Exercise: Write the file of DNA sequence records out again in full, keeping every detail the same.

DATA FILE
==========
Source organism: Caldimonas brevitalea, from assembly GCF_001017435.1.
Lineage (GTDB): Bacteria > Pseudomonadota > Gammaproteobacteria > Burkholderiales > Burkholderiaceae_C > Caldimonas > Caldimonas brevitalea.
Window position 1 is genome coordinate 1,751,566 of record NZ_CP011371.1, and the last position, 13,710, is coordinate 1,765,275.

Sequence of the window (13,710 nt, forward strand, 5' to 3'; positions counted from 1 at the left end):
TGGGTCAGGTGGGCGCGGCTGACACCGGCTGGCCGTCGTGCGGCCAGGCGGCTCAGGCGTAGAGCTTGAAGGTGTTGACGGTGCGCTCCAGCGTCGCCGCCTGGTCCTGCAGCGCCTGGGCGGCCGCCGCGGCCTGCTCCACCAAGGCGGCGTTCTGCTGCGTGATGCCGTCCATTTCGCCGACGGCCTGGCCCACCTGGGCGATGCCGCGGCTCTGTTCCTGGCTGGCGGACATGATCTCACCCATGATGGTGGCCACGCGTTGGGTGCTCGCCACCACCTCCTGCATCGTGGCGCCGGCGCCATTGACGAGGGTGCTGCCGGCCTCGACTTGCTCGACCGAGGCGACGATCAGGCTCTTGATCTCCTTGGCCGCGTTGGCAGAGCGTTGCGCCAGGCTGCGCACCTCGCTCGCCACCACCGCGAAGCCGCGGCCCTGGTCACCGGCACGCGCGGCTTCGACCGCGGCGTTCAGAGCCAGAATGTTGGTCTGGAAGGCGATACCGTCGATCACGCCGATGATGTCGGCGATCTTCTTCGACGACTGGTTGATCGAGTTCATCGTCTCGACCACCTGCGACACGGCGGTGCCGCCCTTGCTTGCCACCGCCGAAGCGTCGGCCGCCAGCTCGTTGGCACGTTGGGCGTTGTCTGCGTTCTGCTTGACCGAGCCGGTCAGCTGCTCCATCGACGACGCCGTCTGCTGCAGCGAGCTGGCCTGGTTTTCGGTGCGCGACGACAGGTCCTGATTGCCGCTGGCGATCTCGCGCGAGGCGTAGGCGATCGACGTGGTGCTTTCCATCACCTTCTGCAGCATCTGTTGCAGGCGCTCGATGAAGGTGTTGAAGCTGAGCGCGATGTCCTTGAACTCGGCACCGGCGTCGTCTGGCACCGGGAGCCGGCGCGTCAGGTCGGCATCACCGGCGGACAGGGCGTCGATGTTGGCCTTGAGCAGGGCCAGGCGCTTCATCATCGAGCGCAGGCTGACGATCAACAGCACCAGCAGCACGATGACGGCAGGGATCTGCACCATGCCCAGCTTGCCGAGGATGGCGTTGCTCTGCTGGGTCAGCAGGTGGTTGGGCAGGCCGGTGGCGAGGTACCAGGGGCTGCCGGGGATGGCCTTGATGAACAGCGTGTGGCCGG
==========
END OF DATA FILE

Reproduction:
Source organism: Caldimonas brevitalea, from assembly GCF_001017435.1.
Lineage (GTDB): Bacteria > Pseudomonadota > Gammaproteobacteria > Burkholderiales > Burkholderiaceae_C > Caldimonas > Caldimonas brevitalea.
Window position 1 is genome coordinate 1,751,566 of record NZ_CP011371.1, and the last position, 13,710, is coordinate 1,765,275.

Sequence of the window (13,710 nt, forward strand, 5' to 3'; positions counted from 1 at the left end):
TGGGTCAGGTGGGCGCGGCTGACACCGGCTGGCCGTCGTGCGGCCAGGCGGCTCAGGCGTAGAGCTTGAAGGTGTTGACGGTGCGCTCCAGCGTCGCCGCCTGGTCCTGCAGCGCCTGGGCGGCCGCCGCGGCCTGCTCCACCAAGGCGGCGTTCTGCTGCGTGATGCCGTCCATTTCGCCGACGGCCTGGCCCACCTGGGCGATGCCGCGGCTCTGTTCCTGGCTGGCGGACATGATCTCACCCATGATGGTGGCCACGCGTTGGGTGCTCGCCACCACCTCCTGCATCGTGGCGCCGGCGCCATTGACGAGGGTGCTGCCGGCCTCGACTTGCTCGACCGAGGCGACGATCAGGCTCTTGATCTCCTTGGCCGCGTTGGCAGAGCGTTGCGCCAGGCTGCGCACCTCGCTCGCCACCACCGCGAAGCCGCGGCCCTGGTCACCGGCACGCGCGGCTTCGACCGCGGCGTTCAGAGCCAGAATGTTGGTCTGGAAGGCGATACCGTCGATCACGCCGATGATGTCGGCGATCTTCTTCGACGACTGGTTGATCGAGTTCATCGTCTCGACCACCTGCGACACGGCGGTGCCGCCCTTGCTTGCCACCGCCGAAGCGTCGGCCGCCAGCTCGTTGGCACGTTGGGCGTTGTCTGCGTTCTGCTTGACCGAGCCGGTCAGCTGCTCCATCGACGACGCCGTCTGCTGCAGCGAGCTGGCCTGGTTTTCGGTGCGCGACGACAGGTCCTGATTGCCGCTGGCGATCTCGCGCGAGGCGTAGGCGATCGACGTGGTGCTTTCCATCACCTTCTGCAGCATCTGTTGCAGGCGCTCGATGAAGGTGTTGAAGCTGAGCGCGATGTCCTTGAACTCGGCACCGGCGTCGTCTGGCACCGGGAGCCGGCGCGTCAGGTCGGCATCACCGGCGGACAGGGCGTCGATGTTGGCCTTGAGCAGGGCCAGGCGCTTCATCATCGAGCGCAGGCTGACGATCAACAGCACCAGCAGCACGATGACGGCAGGGATCTGCACCATGCCCAGCTTGCCGAGGATGGCGTTGCTCTGCTGGGTCAGCAGGTGGTTGGGCAGGCCGGTGGCGAGGTACCAGGGGCTGCCGGGGATGGCCTTGATGAACAGCGTGTGGCCGG